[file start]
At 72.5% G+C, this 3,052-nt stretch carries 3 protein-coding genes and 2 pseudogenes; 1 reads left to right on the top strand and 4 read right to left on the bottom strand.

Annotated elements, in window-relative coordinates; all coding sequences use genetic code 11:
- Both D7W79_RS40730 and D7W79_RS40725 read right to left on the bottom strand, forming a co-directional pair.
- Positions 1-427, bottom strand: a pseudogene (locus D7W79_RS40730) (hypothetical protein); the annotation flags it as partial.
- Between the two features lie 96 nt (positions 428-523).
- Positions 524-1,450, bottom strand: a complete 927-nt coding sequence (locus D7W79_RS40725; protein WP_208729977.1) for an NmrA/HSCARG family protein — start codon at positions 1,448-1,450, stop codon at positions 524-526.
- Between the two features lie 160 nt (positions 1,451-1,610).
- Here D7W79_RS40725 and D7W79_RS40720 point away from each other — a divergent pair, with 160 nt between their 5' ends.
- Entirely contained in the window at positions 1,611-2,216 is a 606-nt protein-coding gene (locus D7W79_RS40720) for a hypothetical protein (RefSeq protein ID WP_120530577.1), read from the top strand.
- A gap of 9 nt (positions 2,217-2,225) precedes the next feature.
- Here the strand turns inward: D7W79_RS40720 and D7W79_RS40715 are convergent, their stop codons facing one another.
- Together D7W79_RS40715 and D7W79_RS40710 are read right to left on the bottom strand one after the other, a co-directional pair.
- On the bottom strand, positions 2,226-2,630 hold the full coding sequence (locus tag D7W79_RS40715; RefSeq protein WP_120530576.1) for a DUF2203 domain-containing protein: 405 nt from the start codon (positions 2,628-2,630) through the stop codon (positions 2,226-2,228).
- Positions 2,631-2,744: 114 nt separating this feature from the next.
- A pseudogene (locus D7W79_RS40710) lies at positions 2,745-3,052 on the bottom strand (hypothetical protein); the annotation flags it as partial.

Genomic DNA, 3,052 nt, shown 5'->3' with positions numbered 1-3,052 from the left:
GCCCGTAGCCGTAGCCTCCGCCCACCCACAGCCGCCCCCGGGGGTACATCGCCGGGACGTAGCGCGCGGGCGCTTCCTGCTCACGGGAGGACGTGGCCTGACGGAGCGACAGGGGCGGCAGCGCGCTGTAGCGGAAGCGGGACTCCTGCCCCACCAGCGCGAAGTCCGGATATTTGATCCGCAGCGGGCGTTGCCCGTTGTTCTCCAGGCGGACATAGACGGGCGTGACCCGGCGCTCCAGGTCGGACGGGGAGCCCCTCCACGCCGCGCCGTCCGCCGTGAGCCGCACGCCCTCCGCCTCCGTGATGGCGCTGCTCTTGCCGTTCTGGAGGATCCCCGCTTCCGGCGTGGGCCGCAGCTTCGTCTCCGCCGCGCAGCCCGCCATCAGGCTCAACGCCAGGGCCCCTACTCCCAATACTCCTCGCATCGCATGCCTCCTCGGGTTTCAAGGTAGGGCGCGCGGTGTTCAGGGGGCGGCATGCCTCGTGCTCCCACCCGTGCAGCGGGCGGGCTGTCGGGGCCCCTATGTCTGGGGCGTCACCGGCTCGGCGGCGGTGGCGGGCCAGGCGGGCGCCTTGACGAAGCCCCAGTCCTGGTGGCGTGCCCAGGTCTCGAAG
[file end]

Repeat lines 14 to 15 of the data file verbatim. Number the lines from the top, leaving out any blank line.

- Positions 2,631-2,744: 114 nt separating this feature from the next.
- A pseudogene (locus D7W79_RS40710) lies at positions 2,745-3,052 on the bottom strand (hypothetical protein); the annotation flags it as partial.